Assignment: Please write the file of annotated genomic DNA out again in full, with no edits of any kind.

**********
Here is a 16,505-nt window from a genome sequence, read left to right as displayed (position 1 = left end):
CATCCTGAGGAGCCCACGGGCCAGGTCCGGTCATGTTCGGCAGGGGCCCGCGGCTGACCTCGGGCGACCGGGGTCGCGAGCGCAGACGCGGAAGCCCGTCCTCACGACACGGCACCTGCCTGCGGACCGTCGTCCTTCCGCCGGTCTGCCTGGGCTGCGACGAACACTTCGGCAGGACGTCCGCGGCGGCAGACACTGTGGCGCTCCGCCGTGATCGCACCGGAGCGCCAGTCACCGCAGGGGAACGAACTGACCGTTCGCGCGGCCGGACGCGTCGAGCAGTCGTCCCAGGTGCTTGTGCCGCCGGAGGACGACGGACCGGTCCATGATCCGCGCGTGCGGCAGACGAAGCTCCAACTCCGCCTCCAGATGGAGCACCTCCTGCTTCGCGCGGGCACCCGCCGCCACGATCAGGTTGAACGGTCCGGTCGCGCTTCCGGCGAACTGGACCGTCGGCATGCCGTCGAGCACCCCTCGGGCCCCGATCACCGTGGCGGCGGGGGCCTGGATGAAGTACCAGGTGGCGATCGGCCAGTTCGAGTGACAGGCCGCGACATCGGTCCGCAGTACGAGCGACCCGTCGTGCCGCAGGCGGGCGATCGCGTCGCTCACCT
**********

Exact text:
Here is a 16,505-nt window from a genome sequence, read left to right as displayed (position 1 = left end):
CATCCTGAGGAGCCCACGGGCCAGGTCCGGTCATGTTCGGCAGGGGCCCGCGGCTGACCTCGGGCGACCGGGGTCGCGAGCGCAGACGCGGAAGCCCGTCCTCACGACACGGCACCTGCCTGCGGACCGTCGTCCTTCCGCCGGTCTGCCTGGGCTGCGACGAACACTTCGGCAGGACGTCCGCGGCGGCAGACACTGTGGCGCTCCGCCGTGATCGCACCGGAGCGCCAGTCACCGCAGGGGAACGAACTGACCGTTCGCGCGGCCGGACGCGTCGAGCAGTCGTCCCAGGTGCTTGTGCCGCCGGAGGACGACGGACCGGTCCATGATCCGCGCGTGCGGCAGACGAAGCTCCAACTCCGCCTCCAGATGGAGCACCTCCTGCTTCGCGCGGGCACCCGCCGCCACGATCAGGTTGAACGGTCCGGTCGCGCTTCCGGCGAACTGGACCGTCGGCATGCCGTCGAGCACCCCTCGGGCCCCGATCACCGTGGCGGCGGGGGCCTGGATGAAGTACCAGGTGGCGATCGGCCAGTTCGAGTGACAGGCCGCGACATCGGTCCGCAGTACGAGCGACCCGTCGTGCCGCAGGCGGGCGATCGCGTCGCTCACCT